The tourists milling round the ruined ramparts of Urquhart Castle don’t quite know what to make of us. It’s still morning, I think, and the sky has darkened to charcoal, turning the waters of Loch Ness an ominous steely grey. The wind has picked up in the last hour or so and is now barrelling down the lake. We file past in a line of luminous yellow race-bibs, eyes front, plunging our paddles into the growing swell.
We’re 25km into day two of the Great Glen Challenge. Starting in Fort William on the west coast, the route runs for 92km across Scotland, following the Caledonian Canal and traversing several lochs before finishing up in Inverness on the east. Along the way, you paddle through some of the most magnificent scenery the Scottish Highlands have to offer. On Loch Ness, wisps of cotton-budded mist drape the surface at first light and strands of Caledonian firs march proudly over the mountains on either side.
But all this escapes me as I cross the expanse of water that eddies into Drumnadrochit Harbour on the other side of Urquhart Castle – I’m exhausted and my right calf is starting to cramp up. A wave surges beneath me, flipping my board and hurling me into the water. I can drag myself back on, but my calf’s too painful to stand; so I start paddling on my knees, trying to stretch it off between each rise and fall. There’s still 23km to go.
Rewind eight months to January 2021. My New Year’s resolution is to take up stand-up paddleboarding – SUP for short – the fastest-growing watersport in the world. But I don’t just want to laze along a river occasionally. I want to properly get into paddleboarding, and to do that I need a goal to work towards. Something that will force me to get out onto the water, even in the coldest months. Something like the Great Glen Challenge.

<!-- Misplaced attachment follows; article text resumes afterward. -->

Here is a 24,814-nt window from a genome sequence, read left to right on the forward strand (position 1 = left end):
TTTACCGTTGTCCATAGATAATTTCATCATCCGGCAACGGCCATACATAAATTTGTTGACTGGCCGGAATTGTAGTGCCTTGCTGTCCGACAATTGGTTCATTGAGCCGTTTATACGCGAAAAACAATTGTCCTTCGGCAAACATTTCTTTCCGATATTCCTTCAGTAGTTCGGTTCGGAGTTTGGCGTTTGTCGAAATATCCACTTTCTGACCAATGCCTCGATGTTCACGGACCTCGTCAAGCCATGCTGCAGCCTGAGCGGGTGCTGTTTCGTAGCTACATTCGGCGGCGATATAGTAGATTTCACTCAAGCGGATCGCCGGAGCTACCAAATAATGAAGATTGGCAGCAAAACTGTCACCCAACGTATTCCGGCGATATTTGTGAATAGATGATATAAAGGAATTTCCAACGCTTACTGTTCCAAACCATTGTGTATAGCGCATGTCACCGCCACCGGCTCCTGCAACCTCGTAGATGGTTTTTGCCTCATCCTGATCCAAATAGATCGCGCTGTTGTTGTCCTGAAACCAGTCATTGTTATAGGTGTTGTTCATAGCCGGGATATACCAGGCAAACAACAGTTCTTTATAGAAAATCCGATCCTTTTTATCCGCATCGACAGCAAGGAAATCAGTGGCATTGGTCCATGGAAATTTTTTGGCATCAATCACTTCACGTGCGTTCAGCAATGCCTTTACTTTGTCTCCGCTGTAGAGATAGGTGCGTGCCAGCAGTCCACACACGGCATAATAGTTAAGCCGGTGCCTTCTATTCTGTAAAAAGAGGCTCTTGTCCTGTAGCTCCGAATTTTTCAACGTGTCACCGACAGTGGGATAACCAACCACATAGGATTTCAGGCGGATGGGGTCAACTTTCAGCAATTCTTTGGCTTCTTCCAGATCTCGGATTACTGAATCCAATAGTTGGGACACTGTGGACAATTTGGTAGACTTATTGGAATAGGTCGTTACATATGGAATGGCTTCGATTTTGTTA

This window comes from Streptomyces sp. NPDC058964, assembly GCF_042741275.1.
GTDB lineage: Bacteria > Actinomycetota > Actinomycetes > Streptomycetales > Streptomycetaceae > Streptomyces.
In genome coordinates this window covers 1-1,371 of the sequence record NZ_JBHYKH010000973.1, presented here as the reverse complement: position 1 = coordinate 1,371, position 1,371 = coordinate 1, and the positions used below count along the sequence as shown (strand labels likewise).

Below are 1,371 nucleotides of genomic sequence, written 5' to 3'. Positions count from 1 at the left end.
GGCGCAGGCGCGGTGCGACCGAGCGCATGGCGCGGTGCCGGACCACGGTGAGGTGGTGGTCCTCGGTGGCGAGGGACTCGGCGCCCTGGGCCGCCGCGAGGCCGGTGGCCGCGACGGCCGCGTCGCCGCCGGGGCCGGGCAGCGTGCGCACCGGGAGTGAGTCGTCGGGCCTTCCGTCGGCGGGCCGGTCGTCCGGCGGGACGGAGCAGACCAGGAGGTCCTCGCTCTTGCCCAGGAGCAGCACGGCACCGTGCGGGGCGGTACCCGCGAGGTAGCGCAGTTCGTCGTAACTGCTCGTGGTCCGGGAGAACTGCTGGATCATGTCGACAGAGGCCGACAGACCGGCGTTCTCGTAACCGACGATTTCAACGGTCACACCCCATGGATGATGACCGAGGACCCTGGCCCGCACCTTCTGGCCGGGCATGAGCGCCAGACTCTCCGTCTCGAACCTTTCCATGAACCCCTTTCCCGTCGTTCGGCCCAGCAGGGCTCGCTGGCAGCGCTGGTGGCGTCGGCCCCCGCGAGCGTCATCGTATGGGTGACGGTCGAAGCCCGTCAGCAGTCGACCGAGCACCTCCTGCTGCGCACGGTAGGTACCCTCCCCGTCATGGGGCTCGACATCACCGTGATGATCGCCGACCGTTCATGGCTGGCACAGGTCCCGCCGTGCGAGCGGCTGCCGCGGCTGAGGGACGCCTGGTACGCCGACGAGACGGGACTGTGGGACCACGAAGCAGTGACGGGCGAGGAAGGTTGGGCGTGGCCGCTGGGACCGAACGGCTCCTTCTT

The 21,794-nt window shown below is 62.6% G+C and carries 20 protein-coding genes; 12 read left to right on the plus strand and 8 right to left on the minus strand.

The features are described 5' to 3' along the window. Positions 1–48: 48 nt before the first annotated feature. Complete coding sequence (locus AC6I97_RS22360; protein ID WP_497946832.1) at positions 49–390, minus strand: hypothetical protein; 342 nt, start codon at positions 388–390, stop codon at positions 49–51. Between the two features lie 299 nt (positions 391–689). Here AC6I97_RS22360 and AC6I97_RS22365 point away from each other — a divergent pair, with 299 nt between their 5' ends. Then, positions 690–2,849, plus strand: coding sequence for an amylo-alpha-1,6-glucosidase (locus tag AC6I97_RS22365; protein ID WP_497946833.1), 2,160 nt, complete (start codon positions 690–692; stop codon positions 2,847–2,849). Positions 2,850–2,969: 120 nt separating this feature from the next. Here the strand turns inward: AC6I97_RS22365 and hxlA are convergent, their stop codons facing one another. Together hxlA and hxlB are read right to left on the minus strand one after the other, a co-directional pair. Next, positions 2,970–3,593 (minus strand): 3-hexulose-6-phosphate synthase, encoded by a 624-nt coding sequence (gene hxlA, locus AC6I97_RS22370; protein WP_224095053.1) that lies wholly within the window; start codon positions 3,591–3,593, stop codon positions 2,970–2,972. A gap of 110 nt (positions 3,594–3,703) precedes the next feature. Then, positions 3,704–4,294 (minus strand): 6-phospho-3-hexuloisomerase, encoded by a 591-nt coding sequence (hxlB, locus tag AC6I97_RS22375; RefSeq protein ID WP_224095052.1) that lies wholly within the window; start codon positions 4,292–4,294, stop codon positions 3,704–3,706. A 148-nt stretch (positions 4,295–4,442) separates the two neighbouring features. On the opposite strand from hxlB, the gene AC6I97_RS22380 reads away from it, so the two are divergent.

Part of the UK Paddle Endurance Series, the Great Glen is an epic event in an iconic part of the world. It requires skill and stamina, involves elements of flat-water racing (on canals) and down-winding (on lochs), and pits you not against your fellow competitors but against the clock and, ultimately – like all good ultra-endurance events – yourself. In short, it’s a considerable feat for experienced paddlers, let alone someone who has barely stepped foot on a paddleboard. Or who doesn’t even own one for that matter.